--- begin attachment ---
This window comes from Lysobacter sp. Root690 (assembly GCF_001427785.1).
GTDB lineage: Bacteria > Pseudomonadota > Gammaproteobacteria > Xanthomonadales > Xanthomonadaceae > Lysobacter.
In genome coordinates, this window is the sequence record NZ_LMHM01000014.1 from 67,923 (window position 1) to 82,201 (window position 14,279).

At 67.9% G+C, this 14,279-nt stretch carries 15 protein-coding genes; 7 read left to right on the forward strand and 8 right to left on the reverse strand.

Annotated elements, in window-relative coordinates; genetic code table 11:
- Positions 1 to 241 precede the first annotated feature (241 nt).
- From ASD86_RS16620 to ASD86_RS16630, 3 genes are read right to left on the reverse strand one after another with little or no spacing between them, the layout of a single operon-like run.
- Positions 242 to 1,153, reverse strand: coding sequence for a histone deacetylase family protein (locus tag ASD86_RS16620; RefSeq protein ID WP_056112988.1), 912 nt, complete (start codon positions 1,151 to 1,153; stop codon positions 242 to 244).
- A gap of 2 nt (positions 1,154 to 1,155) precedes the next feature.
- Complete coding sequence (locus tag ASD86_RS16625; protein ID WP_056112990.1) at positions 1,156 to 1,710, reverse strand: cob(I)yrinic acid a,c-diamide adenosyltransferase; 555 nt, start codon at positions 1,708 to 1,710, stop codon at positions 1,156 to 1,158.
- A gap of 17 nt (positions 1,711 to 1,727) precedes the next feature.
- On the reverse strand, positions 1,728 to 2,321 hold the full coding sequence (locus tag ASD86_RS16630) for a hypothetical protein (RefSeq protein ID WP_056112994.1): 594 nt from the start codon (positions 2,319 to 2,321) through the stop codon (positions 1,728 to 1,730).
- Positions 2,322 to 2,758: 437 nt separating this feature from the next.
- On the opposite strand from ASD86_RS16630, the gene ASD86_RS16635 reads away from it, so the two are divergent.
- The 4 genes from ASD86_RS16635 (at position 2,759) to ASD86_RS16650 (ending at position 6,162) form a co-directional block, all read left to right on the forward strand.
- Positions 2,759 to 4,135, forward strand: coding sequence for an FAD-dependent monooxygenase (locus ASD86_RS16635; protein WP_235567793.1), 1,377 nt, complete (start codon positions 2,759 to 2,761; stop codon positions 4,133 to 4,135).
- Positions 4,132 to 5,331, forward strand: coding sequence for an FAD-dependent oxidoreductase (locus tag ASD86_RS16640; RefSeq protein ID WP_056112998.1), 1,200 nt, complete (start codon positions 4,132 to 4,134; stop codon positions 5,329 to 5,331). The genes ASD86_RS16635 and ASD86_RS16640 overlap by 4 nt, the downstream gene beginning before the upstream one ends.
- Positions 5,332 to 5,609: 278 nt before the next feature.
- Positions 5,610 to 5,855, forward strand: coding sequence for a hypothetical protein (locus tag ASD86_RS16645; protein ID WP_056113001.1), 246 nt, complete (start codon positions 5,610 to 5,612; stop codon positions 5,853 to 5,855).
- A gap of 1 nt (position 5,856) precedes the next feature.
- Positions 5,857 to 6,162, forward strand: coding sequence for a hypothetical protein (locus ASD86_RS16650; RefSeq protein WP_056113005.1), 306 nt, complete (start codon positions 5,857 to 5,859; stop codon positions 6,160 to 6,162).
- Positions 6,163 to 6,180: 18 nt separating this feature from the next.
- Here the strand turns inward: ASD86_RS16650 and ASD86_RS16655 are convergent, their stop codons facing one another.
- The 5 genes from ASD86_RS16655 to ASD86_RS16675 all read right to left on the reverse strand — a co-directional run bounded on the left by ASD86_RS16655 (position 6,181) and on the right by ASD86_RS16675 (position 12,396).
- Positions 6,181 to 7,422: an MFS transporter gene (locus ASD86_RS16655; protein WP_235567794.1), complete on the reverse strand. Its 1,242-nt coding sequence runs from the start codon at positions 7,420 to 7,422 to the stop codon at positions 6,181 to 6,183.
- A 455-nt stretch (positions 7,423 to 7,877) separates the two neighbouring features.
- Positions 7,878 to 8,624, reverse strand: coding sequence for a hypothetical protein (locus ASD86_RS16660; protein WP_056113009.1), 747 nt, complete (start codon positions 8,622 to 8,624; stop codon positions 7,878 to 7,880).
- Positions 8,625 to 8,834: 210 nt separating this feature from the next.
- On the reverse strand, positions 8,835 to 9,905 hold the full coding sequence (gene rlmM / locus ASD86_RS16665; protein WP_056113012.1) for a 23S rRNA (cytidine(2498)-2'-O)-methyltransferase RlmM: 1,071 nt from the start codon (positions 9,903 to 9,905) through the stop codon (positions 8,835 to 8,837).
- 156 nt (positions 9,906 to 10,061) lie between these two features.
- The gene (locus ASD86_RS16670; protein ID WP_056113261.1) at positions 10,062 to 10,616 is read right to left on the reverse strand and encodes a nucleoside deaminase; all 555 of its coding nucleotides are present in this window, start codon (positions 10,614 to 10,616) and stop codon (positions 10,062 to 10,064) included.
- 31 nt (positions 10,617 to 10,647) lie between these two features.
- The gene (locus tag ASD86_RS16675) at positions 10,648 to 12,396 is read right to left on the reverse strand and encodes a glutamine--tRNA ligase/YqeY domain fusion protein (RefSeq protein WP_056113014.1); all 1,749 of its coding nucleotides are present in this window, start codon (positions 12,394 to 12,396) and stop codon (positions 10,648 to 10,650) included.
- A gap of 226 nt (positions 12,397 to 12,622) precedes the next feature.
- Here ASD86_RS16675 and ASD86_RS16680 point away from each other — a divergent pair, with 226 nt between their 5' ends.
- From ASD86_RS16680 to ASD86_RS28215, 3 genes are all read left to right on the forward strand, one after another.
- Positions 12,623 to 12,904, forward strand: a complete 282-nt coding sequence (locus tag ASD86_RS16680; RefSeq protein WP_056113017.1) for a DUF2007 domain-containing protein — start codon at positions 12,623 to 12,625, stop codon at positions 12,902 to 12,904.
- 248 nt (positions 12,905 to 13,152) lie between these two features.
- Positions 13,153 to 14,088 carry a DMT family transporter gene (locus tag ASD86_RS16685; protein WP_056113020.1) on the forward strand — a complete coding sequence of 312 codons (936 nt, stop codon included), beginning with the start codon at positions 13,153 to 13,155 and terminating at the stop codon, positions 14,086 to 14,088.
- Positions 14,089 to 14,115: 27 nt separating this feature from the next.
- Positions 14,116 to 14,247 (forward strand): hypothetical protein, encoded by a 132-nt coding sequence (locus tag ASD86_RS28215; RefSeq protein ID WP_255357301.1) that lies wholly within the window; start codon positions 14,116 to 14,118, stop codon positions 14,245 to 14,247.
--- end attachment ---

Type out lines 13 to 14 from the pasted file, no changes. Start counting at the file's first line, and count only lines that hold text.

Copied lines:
- Positions 2,322 to 2,758: 437 nt separating this feature from the next.
- On the opposite strand from ASD86_RS16630, the gene ASD86_RS16635 reads away from it, so the two are divergent.